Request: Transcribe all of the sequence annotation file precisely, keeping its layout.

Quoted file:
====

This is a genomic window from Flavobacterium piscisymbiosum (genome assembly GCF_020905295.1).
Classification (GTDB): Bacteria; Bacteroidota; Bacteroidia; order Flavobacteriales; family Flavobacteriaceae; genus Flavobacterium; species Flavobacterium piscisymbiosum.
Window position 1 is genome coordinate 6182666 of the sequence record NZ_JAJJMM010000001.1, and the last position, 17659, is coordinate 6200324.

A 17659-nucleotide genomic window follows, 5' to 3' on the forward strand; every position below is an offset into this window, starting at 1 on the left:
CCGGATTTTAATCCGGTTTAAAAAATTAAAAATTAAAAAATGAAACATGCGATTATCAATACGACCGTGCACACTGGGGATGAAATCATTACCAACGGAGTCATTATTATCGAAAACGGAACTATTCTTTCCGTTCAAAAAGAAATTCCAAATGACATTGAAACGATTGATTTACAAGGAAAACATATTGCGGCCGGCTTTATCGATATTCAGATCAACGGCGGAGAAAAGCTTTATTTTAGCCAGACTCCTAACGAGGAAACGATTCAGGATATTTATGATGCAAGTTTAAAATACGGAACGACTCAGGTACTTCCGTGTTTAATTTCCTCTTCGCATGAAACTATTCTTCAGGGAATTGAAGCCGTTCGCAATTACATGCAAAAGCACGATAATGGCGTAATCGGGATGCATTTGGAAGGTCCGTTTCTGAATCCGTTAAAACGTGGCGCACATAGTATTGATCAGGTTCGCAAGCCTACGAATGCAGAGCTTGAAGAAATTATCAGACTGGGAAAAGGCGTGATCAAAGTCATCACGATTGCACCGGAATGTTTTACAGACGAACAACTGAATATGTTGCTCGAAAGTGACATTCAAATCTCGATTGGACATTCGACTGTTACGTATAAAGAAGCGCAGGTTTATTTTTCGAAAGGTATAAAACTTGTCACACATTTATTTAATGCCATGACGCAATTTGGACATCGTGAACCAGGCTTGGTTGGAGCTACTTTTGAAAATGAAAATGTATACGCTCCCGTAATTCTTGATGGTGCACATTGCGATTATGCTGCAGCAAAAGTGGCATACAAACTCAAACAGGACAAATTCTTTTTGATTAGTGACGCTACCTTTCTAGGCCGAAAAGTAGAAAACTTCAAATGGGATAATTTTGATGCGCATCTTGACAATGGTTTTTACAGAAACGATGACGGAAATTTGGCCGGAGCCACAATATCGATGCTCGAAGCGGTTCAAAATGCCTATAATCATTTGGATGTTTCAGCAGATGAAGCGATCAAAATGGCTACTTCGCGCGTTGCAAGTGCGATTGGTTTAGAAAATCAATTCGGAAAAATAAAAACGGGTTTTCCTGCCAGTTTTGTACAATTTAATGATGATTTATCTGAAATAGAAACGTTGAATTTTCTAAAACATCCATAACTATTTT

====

This is a genomic window from Flavobacterium piscisymbiosum (genome assembly GCF_020905295.1).
Classification (GTDB): Bacteria; Bacteroidota; Bacteroidia; order Flavobacteriales; family Flavobacteriaceae; genus Flavobacterium; species Flavobacterium piscisymbiosum.
Window position 1 is genome coordinate 6182666 of the sequence record NZ_JAJJMM010000001.1, and the last position, 17659, is coordinate 6200324.

A 17659-nucleotide genomic window follows, 5' to 3' on the forward strand; every position below is an offset into this window, starting at 1 on the left:
CCGGATTTTAATCCGGTTTAAAAAATTAAAAATTAAAAAATGAAACATGCGATTATCAATACGACCGTGCACACTGGGGATGAAATCATTACCAACGGAGTCATTATTATCGAAAACGGAACTATTCTTTCCGTTCAAAAAGAAATTCCAAATGACATTGAAACGATTGATTTACAAGGAAAACATATTGCGGCCGGCTTTATCGATATTCAGATCAACGGCGGAGAAAAGCTTTATTTTAGCCAGACTCCTAACGAGGAAACGATTCAGGATATTTATGATGCAAGTTTAAAATACGGAACGACTCAGGTACTTCCGTGTTTAATTTCCTCTTCGCATGAAACTATTCTTCAGGGAATTGAAGCCGTTCGCAATTACATGCAAAAGCACGATAATGGCGTAATCGGGATGCATTTGGAAGGTCCGTTTCTGAATCCGTTAAAACGTGGCGCACATAGTATTGATCAGGTTCGCAAGCCTACGAATGCAGAGCTTGAAGAAATTATCAGACTGGGAAAAGGCGTGATCAAAGTCATCACGATTGCACCGGAATGTTTTACAGACGAACAACTGAATATGTTGCTCGAAAGTGACATTCAAATCTCGATTGGACATTCGACTGTTACGTATAAAGAAGCGCAGGTTTATTTTTCGAAAGGTATAAAACTTGTCACACATTTATTTAATGCCATGACGCAATTTGGACATCGTGAACCAGGCTTGGTTGGAGCTACTTTTGAAAATGAAAATGTATACGCTCCCGTAATTCTTGATGGTGCACATTGCGATTATGCTGCAGCAAAAGTGGCATACAAACTCAAACAGGACAAATTCTTTTTGATTAGTGACGCTACCTTTCTAGGCCGAAAAGTAGAAAACTTCAAATGGGATAATTTTGATGCGCATCTTGACAATGGTTTTTACAGAAACGATGACGGAAATTTGGCCGGAGCCACAATATCGATGCTCGAAGCGGTTCAAAATGCCTATAATCATTTGGATGTTTCAGCAGATGAAGCGATCAAAATGGCTACTTCGCGCGTTGCAAGTGCGATTGGTTTAGAAAATCAATTCGGAAAAATAAAAACGGGTTTTCCTGCCAGTTTTGTACAATTTAATGATGATTTATCTGAAATAGAAACGTTGAATTTTCTAAAACATCCATAACTATTTT